Join Cardio Partners for the Great American Smokeout on November 15

Be inspired to quit. Make today the day for a healthier you.

Although the numbers of American adults who smoke recently hit its lowest point since the National Health Interview Survey (NHIS) began tracking smoking statistics in 1965 (American Cancer Society), 34.3 million adults in the United States still smoked cigarettes in 2017 and 47.4 million people used some type of tobacco product. Cigarette smoking remains the leading preventable cause of death and disease in the country. An estimated 480,000 American adults die from cigarette smoking and secondhand smoke exposure every year (American Cancer Society).

Cigarette smoking is a known risk factor for sudden cardiac death, and here at Cardio Partners and we’re all about reducing the number of Americans who die from cardiac arrest each year. Whether we accomplish that by advocating for CPR Training, AED Drills in schools, urging early screening for cardiovascular risk factors, or supporting great causes like the Great American Smokeout, we’re all in.

While the numbers are stunning and the health benefits are undeniable, statistics and scare tactics alone are rarely enough to convince a smoker to quit. Certainly, quitting smoking is the right move, but as any former smoker will tell you, it’s really hard to do.  

So make November 15 the day you do it. The Great American Smokeout is the perfect opportunity to seek the counseling and support you need to succeed. The American Cancer Society notes that finding the right support or getting help through medications may double or even triple your chance of quitting successfully.

Quitting Smoking is Hard. Make a Plan.

Nicotine addiction is one of the strongest and deadliest additions. Quitting smoking takes dedication, endurance, self-control, and perhaps most importantly, a plan. The American Cancer Society encourages smokers to speak to their pharmacist or physician to come up with a strategy that’s right for them based on their daily nicotine intake and lifestyle.

Find the Resources and Support that Work for You

Some may prefer to gradually taper off their cigarette intake while others may have a better chance for success by quitting cold turkey. Some may prefer to quit with a friend while others may prefer the help of an app. Regardless of your preferences, there’s plenty of research that shows that smokers are most successful in their cessation efforts when they have several different support options, such as:

How to Manage Cigarette Cravings

Even if you have a solid plan and you’ve discussed possible medications with your doctor, the urge to smoke can strike at any time. Resisting a powerful craving is one of the toughest things a smoker can do. Even former smokers with years of smoke-free anniversaries under their belts still do battle with cigarette cravings. We’ve polled a few former smokers and have put together a list of alternatives that have the stamp of approval from our team.

  • Go for a walk or run — and keep moving until the urge passes
  • Make a call to a local quitline
  • Try deep breathing or meditation
  • Call or text a friend
  • Think of all reasons why you quit in the first place
  • Remind yourself that you’ve come so far
  • Believe that you can resist the urge
  • Make an appointment with an acupuncturist
  • Chew gum
  • Pop a tart vitamin C drop into your mouth
  • Eat a crunchy, healthy fruit or vegetable snack
  • Reward yourself with a small treat for fending off a craving
  • Calculate how much money you’ve saved by not smoking
  • Make a playlist of your favorite songs and listen to it whenever a craving strikes
  • Stay busy
  • Go someplace (like a movie theater or restaurant) where smoking is prohibited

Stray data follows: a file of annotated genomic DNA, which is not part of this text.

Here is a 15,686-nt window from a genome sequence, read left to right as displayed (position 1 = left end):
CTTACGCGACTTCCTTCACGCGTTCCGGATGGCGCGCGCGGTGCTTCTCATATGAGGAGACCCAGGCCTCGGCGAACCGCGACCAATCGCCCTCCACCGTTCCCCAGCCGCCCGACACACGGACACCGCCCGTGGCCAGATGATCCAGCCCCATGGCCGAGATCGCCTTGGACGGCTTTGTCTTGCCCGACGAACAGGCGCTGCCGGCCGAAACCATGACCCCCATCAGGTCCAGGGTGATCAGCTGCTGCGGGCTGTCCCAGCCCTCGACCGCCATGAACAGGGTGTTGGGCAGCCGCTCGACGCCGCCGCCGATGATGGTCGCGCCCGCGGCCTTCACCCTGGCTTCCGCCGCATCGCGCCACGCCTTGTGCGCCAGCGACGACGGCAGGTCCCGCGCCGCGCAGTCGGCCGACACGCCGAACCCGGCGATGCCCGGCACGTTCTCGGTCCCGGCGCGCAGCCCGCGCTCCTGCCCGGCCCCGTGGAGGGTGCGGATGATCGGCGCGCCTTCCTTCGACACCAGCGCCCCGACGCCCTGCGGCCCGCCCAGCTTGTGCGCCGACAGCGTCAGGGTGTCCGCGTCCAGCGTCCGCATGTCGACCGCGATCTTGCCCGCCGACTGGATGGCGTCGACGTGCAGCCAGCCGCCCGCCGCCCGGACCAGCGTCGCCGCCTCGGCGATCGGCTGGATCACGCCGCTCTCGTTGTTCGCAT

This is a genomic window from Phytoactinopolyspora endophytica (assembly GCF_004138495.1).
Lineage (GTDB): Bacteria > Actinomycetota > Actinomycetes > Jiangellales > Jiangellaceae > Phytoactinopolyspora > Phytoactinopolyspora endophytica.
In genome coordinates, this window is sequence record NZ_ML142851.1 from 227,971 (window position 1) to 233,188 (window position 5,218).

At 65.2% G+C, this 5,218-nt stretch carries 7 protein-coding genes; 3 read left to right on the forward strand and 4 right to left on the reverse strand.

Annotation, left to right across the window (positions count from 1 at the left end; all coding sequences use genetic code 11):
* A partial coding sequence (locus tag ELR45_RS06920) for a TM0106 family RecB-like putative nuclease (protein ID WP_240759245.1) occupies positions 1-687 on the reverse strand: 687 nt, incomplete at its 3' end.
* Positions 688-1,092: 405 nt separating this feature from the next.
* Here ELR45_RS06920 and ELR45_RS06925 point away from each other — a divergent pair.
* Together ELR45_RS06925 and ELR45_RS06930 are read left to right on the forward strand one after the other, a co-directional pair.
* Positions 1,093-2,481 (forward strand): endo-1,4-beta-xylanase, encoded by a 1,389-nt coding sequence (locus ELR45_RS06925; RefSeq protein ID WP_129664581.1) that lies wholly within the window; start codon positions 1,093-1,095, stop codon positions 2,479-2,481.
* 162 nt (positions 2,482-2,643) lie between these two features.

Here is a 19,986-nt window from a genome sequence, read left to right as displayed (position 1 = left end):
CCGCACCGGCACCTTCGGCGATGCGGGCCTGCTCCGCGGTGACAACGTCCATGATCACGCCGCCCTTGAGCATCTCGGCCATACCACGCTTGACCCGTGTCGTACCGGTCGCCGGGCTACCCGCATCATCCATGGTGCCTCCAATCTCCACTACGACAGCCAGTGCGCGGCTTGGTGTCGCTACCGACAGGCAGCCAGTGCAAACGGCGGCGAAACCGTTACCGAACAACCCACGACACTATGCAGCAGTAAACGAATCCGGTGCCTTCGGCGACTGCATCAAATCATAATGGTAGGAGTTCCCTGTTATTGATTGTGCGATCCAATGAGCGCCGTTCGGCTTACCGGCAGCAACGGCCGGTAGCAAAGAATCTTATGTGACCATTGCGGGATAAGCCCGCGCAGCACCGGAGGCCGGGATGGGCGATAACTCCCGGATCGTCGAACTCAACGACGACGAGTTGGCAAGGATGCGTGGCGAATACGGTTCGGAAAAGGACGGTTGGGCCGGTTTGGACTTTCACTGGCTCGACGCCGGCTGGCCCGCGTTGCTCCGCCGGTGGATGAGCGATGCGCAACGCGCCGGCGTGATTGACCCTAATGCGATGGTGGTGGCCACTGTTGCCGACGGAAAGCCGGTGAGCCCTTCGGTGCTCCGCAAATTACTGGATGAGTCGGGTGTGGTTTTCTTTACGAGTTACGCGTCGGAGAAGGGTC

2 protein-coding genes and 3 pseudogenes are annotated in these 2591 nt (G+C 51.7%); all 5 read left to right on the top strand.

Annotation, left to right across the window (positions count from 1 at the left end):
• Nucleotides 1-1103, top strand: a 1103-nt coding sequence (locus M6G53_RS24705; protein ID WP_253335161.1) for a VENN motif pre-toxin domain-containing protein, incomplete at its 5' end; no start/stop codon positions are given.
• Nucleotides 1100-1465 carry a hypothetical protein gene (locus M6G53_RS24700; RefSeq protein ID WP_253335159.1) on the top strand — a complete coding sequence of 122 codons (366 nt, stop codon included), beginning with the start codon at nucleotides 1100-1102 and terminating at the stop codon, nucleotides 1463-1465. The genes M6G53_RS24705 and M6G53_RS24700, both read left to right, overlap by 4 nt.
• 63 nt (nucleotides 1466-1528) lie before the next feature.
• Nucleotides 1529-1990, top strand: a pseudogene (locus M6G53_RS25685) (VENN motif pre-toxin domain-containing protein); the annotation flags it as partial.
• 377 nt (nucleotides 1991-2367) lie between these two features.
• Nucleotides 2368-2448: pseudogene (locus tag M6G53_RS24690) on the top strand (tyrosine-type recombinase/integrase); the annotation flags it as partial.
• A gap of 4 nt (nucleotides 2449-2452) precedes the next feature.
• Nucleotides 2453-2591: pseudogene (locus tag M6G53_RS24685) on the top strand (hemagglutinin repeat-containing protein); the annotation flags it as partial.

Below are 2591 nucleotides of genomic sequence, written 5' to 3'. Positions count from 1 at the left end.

• Distract yourself by doing a good deed (picking up litter, making a donation to your favorite charity)

We wish you good luck and strength in your quest to quit! Believe that you can, and you can do it. For more information on sudden cardiac arrest, AEDs, or CPR training, visit or call Cardio Partners at 866-349-4362. You can also email us at

How Obesity Plays a Deadly Role in Cardiac Arrest Among Young People

The Good News? Early Screening for Cardiovascular Risk Factors Can Save Lives.

We all know that being overweight or obese is bad for your health, but did you know the extent to which obesity and other risk factors such as diabetes, high blood pressure, and elevated cholesterol are linked to sudden cardiac arrest (SCA) in young people between the ages of five and 34?

A recent study conducted by Sumeet S. Chugh, MD, medical director of Cedars-Sinai’s Heart Rhythm Center in Los Angeles and a leader in sudden cardiac death research, found that easily identifiable cardiovascular risk factors were common in young people who suffer from cardiac arrest.

First, a quick word about SCA. Unlike a heart attack, which occurs when one or more coronary artery becomes blocked, SCA occurs when the heart stops beating, stopping the flow of blood to the brain and to other vital organs. SCA often occurs abruptly and without warning. If the heartbeat is not restored with an electrical shock, death follows within minutes. In fact, SCA accounts for more than 350,000 deaths in the U.S. each year. Cardiac arrest claims one life every 90 seconds and accounts for more deaths than colorectal cancer, breast cancer, prostate cancer, influenza, pneumonia, auto accidents, HIV, firearms, and house fires combined (Heart Rhythm Society).

Obesity can significantly increase the risk of diabetes and high blood pressure, and all three of these conditions are closely connected with heart disease. In fact, Science Daily reports that being overweight or obese increases a person’s risk of coronary heart disease by up to 28% compared to those with a healthy body weight, even if they have healthy blood pressure, blood sugar, and cholesterol levels!

We recently investigated What Causes Sudden Cardiac Arrest in Young People and found that although causes of SCA in children and young adults vary, death is often a result of genetic heart abnormalities, structural abnormalities, or commotio cordis caused by athletic activity. However, researchers at Cedars-Sinai have discovered that obesity and other common (and often preventable) cardiovascular risk factors may play a much greater role in SCA in children and younger people than previously known.

Obesity, Other Risks Play Large Role in Sudden Cardiac Arrest Among the Young,” an article published by the hospital about Dr. Chugh’s study, notes that “Combinations of obesity, hypertension, high cholesterol, diabetes, and smoking were found in nearly 60 percent of cases studied. The findings shed light on a public health problem among the young that has remained largely unsolved.”